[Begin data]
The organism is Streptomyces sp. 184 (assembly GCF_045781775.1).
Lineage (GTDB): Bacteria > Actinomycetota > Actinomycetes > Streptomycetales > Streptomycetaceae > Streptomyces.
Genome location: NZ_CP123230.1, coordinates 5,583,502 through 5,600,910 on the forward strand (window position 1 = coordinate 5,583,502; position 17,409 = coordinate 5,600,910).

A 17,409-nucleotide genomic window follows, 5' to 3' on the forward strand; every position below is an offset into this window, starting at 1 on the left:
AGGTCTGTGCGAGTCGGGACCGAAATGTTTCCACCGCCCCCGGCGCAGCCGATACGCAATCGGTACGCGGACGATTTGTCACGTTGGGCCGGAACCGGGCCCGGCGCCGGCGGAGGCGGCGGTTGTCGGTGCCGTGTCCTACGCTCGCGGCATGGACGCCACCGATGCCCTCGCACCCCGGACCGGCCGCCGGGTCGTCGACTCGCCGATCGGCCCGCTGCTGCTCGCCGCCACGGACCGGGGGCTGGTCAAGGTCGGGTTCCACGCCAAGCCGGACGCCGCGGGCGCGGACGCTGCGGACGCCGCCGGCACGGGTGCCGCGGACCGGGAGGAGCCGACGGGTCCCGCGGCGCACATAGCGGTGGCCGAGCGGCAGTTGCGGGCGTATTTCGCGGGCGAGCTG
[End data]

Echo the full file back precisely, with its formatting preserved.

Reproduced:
The organism is Streptomyces sp. 184 (assembly GCF_045781775.1).
Lineage (GTDB): Bacteria > Actinomycetota > Actinomycetes > Streptomycetales > Streptomycetaceae > Streptomyces.
Genome location: NZ_CP123230.1, coordinates 5,583,502 through 5,600,910 on the forward strand (window position 1 = coordinate 5,583,502; position 17,409 = coordinate 5,600,910).

A 17,409-nucleotide genomic window follows, 5' to 3' on the forward strand; every position below is an offset into this window, starting at 1 on the left:
AGGTCTGTGCGAGTCGGGACCGAAATGTTTCCACCGCCCCCGGCGCAGCCGATACGCAATCGGTACGCGGACGATTTGTCACGTTGGGCCGGAACCGGGCCCGGCGCCGGCGGAGGCGGCGGTTGTCGGTGCCGTGTCCTACGCTCGCGGCATGGACGCCACCGATGCCCTCGCACCCCGGACCGGCCGCCGGGTCGTCGACTCGCCGATCGGCCCGCTGCTGCTCGCCGCCACGGACCGGGGGCTGGTCAAGGTCGGGTTCCACGCCAAGCCGGACGCCGCGGGCGCGGACGCTGCGGACGCCGCCGGCACGGGTGCCGCGGACCGGGAGGAGCCGACGGGTCCCGCGGCGCACATAGCGGTGGCCGAGCGGCAGTTGCGGGCGTATTTCGCGGGCGAGCTG